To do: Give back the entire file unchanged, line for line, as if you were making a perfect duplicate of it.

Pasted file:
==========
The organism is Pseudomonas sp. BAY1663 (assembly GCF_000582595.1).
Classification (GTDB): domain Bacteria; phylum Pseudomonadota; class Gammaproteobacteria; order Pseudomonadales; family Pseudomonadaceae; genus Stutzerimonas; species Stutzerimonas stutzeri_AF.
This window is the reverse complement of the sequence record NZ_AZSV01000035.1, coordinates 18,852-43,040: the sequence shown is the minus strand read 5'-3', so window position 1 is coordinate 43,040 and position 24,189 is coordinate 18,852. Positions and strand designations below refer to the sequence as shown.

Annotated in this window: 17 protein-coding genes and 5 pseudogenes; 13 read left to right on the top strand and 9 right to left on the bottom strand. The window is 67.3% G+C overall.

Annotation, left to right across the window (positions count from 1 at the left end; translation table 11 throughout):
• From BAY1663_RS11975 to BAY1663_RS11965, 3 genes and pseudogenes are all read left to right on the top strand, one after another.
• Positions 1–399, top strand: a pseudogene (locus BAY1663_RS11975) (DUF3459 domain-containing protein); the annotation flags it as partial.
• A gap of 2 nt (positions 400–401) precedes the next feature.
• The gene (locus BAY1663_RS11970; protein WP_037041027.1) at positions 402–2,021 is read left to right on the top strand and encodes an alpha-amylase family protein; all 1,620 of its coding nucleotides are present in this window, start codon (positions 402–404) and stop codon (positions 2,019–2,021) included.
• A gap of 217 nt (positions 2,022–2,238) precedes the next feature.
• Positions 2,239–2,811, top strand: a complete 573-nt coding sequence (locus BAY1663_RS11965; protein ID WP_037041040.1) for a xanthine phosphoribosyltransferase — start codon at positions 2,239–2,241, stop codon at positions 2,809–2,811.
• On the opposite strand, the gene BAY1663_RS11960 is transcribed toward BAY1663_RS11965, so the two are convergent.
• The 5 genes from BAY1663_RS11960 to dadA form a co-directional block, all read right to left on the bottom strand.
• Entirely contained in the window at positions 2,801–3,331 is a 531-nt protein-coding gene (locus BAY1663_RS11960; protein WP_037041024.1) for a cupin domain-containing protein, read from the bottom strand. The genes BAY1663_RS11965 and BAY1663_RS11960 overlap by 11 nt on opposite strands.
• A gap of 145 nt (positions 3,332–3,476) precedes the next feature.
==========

The organism is Pseudomonas sp. BAY1663 (assembly GCF_000582595.1).
Classification (GTDB): domain Bacteria; phylum Pseudomonadota; class Gammaproteobacteria; order Pseudomonadales; family Pseudomonadaceae; genus Stutzerimonas; species Stutzerimonas stutzeri_AF.
This window is the reverse complement of the sequence record NZ_AZSV01000035.1, coordinates 18,852-43,040: the sequence shown is the minus strand read 5'-3', so window position 1 is coordinate 43,040 and position 24,189 is coordinate 18,852. Positions and strand designations below refer to the sequence as shown.

Annotated in this window: 17 protein-coding genes and 5 pseudogenes; 13 read left to right on the top strand and 9 right to left on the bottom strand. The window is 67.3% G+C overall.

Annotation, left to right across the window (positions count from 1 at the left end; translation table 11 throughout):
• From BAY1663_RS11975 to BAY1663_RS11965, 3 genes and pseudogenes are all read left to right on the top strand, one after another.
• Positions 1–399, top strand: a pseudogene (locus BAY1663_RS11975) (DUF3459 domain-containing protein); the annotation flags it as partial.
• A gap of 2 nt (positions 400–401) precedes the next feature.
• The gene (locus BAY1663_RS11970; protein WP_037041027.1) at positions 402–2,021 is read left to right on the top strand and encodes an alpha-amylase family protein; all 1,620 of its coding nucleotides are present in this window, start codon (positions 402–404) and stop codon (positions 2,019–2,021) included.
• A gap of 217 nt (positions 2,022–2,238) precedes the next feature.
• Positions 2,239–2,811, top strand: a complete 573-nt coding sequence (locus BAY1663_RS11965; protein ID WP_037041040.1) for a xanthine phosphoribosyltransferase — start codon at positions 2,239–2,241, stop codon at positions 2,809–2,811.
• On the opposite strand, the gene BAY1663_RS11960 is transcribed toward BAY1663_RS11965, so the two are convergent.
• The 5 genes from BAY1663_RS11960 to dadA form a co-directional block, all read right to left on the bottom strand.
• Entirely contained in the window at positions 2,801–3,331 is a 531-nt protein-coding gene (locus BAY1663_RS11960; protein WP_037041024.1) for a cupin domain-containing protein, read from the bottom strand. The genes BAY1663_RS11965 and BAY1663_RS11960 overlap by 11 nt on opposite strands.
• A gap of 145 nt (positions 3,332–3,476) precedes the next feature.